Turkey: Could Syrian refugees help bring down Erdogan government?
Posted by Ann Corcoran on December 29, 2013
Sure looks like it is possible! And, it would be one explanation for why Turkey is a sieve and allowing Syrians to move through the country and out the other side into Greece and Bulgaria (both countries having enormous problems with illegal migrants mostly from Syria, but even from places like Algeria coming through Turkey!).*
From The Daily Star (Lebanon). Emphasis is mine:
BEIRUT: A corruption scandal in Turkey may see embattled Syrian President Bashar Assad outlast his Turkish adversary Prime Minister Recep Tayyip Erdogan, in the latest sign Turkish foreign policy on Syria is undergoing a major recalibration, analysts say.
Former ally Turkey emerged as the most vocal opponent of the regime in Syria, which, after protests against Assad’s rule were brutally repressed by government forces, has become mired in an all-out civil war. Erdogan was one of the first international leaders to call for Assad to step down. Turkey also hosts some 600,000 refugees and has also provided safe haven and material assistance to Syrian military opponents.
Turkey opens door to radical Islamists?
More recently, Turkey’s apparent open door policy to rebels crossing the border to fight Assad has drawn criticism both at home and from its Western allies for allegedly providing a base and military assistance to radical Islamists affiliated with Al-Qaeda to launch their attacks. [Wasn’t there a suggestion that Obama was sending weapons for Syrians from Libya (Benghazi!) to Turkey?—ed]
Those concerns have seen Turkey adjust its policy on Syria by tightening border security and boosting intelligence operations, in what analysts say reflects an embarrassing about-face once it became apparent that Assad’s regime would not fall as quickly as Ankara had hoped.
Potential for anti-Syrian refugee rhetoric and hostility?
While the left-wing opposition remains weak in Turkey, the anti-intervention position on Syria is likely to gain traction and party support is strongly divided over the Syria refugee issue.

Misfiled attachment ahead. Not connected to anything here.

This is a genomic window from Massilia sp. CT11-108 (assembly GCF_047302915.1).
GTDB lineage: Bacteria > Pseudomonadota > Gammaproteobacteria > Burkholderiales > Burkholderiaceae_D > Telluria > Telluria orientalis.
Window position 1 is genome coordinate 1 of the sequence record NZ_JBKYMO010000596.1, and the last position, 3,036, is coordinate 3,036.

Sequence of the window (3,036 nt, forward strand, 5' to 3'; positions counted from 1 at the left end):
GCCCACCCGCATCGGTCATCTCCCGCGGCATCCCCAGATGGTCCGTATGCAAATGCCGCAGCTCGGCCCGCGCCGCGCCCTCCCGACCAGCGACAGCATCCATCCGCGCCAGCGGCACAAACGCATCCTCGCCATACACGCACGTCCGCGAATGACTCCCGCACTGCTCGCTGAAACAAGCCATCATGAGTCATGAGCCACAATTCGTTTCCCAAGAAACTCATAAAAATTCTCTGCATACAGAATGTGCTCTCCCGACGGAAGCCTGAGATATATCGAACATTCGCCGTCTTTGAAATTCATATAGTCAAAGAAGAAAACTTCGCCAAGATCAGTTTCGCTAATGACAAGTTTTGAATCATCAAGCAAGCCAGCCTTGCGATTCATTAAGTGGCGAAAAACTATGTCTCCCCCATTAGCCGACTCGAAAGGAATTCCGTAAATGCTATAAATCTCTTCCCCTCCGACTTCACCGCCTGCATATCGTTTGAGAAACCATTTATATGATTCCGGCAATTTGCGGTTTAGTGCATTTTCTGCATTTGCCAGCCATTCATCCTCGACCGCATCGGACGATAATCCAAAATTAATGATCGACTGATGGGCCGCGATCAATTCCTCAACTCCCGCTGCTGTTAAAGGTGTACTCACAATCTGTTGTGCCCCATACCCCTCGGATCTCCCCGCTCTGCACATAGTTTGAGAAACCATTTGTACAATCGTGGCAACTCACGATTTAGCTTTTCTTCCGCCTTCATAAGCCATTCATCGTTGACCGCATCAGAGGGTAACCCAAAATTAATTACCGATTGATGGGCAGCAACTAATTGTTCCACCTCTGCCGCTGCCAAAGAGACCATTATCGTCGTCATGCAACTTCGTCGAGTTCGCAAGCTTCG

That raises the potential for a wave of anti-Syrian rhetoric and hostility toward the 600,000 refugees in Turkey, Ulgen said, similar to the backlash against Syrians that occurred in Egypt following the military’s post-revolutionary coup.
A public opinion poll conducted by EDAM to be released in January found that 86 percent of participants agreed that no further Syrian refugees should be allowed in the country, while only 11 percent believed Turkey should continue to take refugees.
Refugees taking jobs the Turks would like to do (it is the same the world over!):
Ozel (a newspaper columnist) added that he feared hostility toward Syrians would increase.
“The unofficial figures say there are 1 million Syrians here. They are scattered all over the place, they are dirt poor, they are working at a fraction of the price than the Turks doing the same job. Sooner or later it will cause social tensions and this government has done nothing to address that.”
There is a lot more in The Daily Star article worth reading.
*Type ‘Greece’ or ‘Bulgaria’ into our search function for more on the Muslim migration into those countries.
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